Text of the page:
If a patient's nutrient intake is inadequate, he/she should be counseled to eat small, frequent meals of nutrient-dense foods. If oral intake is still inadequate, oral nutrition supplements should be considered. Several studies evaluated the effect of oral nutrition supplementation on liver disease outcomes [26-28]. Cunha et al. attempted to improve nutrition status in 29 patients with alcoholic cirrhosis .
Diet and a 500-calorie oral supplement were provided to patients; 62% of the subjects completed the 3-month trial. The intake of nonalcoholic calories increased by 48% by the end of study, and alcohol calories decreased by 77%. Subjective nutrition status improvement was associated with a concomitant improvement in the Child-Pugh score and tricep skinfold measurements. This study had promising results, but the drop-out rate was more than one-third of the population.
Positive improvements were not attributed to oral supplements in a study by Le Cornu et al. ; 42 liver transplant candidates with a midarm muscle circumference <25th percentile were given oral supplements and compared with a similar group of 43 patients who received dietary counseling, but no supplementation. Nutrient intake improved in both groups, but there was no additional benefit of oral supplementation.
In another study of patients awaiting liver transplantation , supplementation with a branched-chain supplement (n = 24) or casein-based supplement (n = 26) improved calorie and protein intake to an average of 85-90% of the goal compared with an unsupplemented control group (n = 12) who achieved only 75% of calorie and 72% of protein goals. In addition, those receiving the branched-chain amino acid supplement experienced fewer hospitalizations while awaiting transplantation than did the other groups.
A final study used an immuno-enhanced supplement (Impact, Novartis, Minneapolis, MN) for patients awaiting liver transplantation . Patients near the top of the waiting list for transplant were given 600 kcal/day of Impact. After transplantation, a combination of tube-fed and orally fed Impact was provided to the study group. The control group included 17 control patients, 11 of whom were prescribed 720 kcal/day of Ensure Plus (Ross, Columbus, OH) and 6 of whom did not received preoperative supplementation. All of the control patients received standard TF formula after transplantation. During the preoperative phase (median 55 days), body weight, body fat and total body protein increased in the study patients; body protein increased significantly more in the study vs. control group. The 1-year graft and patient survivals were 100% in both groups. This study was not a randomized trial in which the controls received matched diet and that must be taken into consideration when considering the results of this study.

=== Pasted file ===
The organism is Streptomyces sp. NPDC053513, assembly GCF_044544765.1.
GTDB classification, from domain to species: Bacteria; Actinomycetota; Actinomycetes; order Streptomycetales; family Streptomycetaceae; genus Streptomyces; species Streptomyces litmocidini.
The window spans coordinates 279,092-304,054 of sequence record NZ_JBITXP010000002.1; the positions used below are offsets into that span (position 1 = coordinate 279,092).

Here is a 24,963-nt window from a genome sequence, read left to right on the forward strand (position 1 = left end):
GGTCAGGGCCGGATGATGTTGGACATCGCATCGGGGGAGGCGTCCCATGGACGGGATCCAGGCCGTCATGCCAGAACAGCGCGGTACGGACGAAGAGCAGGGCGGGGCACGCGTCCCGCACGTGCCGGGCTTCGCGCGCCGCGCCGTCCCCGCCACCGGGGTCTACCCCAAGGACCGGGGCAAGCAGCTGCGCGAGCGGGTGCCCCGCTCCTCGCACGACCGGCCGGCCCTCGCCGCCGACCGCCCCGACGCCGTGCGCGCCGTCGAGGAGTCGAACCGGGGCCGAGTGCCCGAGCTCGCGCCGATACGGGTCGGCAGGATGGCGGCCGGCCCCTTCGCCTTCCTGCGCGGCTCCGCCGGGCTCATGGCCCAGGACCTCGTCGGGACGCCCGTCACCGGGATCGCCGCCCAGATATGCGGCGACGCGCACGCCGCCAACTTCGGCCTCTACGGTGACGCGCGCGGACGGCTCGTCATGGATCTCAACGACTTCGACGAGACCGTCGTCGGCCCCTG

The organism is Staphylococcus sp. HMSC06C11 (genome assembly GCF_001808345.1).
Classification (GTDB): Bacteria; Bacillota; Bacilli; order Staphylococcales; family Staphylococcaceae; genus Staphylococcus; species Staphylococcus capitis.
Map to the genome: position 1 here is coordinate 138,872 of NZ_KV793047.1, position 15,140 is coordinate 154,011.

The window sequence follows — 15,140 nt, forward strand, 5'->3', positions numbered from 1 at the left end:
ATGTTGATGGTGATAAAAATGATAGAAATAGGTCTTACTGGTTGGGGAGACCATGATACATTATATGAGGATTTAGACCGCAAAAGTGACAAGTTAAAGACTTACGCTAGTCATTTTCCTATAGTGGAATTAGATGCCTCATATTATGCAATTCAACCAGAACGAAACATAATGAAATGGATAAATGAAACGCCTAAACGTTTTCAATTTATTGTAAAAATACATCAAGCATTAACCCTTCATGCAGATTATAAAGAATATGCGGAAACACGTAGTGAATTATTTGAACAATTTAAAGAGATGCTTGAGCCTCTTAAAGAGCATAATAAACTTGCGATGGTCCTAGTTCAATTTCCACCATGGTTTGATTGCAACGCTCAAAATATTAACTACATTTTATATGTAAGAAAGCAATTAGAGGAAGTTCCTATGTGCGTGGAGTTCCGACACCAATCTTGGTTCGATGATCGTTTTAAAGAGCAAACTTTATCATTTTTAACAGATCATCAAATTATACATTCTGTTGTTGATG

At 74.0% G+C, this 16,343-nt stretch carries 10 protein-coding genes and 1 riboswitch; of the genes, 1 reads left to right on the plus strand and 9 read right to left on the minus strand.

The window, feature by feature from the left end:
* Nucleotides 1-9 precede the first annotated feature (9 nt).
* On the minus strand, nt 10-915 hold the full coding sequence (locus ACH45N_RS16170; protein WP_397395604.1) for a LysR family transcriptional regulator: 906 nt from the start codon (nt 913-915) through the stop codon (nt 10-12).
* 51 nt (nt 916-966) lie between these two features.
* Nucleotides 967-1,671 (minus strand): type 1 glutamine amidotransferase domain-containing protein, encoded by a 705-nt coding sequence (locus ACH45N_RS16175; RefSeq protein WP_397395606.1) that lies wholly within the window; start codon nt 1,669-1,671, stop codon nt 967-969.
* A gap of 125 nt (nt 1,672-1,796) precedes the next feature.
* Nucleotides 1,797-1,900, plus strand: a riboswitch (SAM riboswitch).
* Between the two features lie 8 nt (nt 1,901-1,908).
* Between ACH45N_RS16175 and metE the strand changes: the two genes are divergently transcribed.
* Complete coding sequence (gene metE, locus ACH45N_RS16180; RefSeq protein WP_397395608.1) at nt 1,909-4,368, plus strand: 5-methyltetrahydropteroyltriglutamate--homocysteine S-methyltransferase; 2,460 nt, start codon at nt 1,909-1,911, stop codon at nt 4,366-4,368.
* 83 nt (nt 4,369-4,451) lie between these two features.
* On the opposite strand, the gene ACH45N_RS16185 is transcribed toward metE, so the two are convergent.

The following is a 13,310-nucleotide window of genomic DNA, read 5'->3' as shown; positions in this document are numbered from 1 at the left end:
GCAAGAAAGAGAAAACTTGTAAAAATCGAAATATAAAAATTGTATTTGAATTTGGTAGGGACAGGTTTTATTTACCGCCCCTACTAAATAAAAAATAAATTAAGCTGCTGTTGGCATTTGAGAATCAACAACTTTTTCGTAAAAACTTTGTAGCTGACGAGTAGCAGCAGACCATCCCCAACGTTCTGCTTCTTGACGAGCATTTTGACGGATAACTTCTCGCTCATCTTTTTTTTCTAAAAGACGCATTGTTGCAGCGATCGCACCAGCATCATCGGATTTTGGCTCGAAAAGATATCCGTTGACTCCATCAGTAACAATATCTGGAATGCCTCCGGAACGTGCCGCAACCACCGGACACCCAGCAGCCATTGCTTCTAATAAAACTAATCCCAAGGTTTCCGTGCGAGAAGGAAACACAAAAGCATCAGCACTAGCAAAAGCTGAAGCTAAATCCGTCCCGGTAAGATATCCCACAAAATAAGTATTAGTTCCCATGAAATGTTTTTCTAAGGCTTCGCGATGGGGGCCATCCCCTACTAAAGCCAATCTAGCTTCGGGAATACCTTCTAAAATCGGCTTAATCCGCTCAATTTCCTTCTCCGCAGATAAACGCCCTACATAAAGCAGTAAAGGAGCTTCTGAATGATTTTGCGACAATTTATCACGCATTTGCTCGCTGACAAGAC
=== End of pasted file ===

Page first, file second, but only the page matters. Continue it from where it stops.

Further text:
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WHAT IT IS A three-phase plan that has been likened to the low-carbohydrate Atkins program because during the first two weeks, South Beach eliminates most carbs, including bread, pasta, potatoes, fruit and most dairy products. In PHASE 2, healthy carbs, including most fruits, whole grains and dairy products are gradually reintroduced, but processed carbs such as bagels, cookies, cornflakes, regular pasta and rice cakes remain on the list of foods to avoid or eat rarely.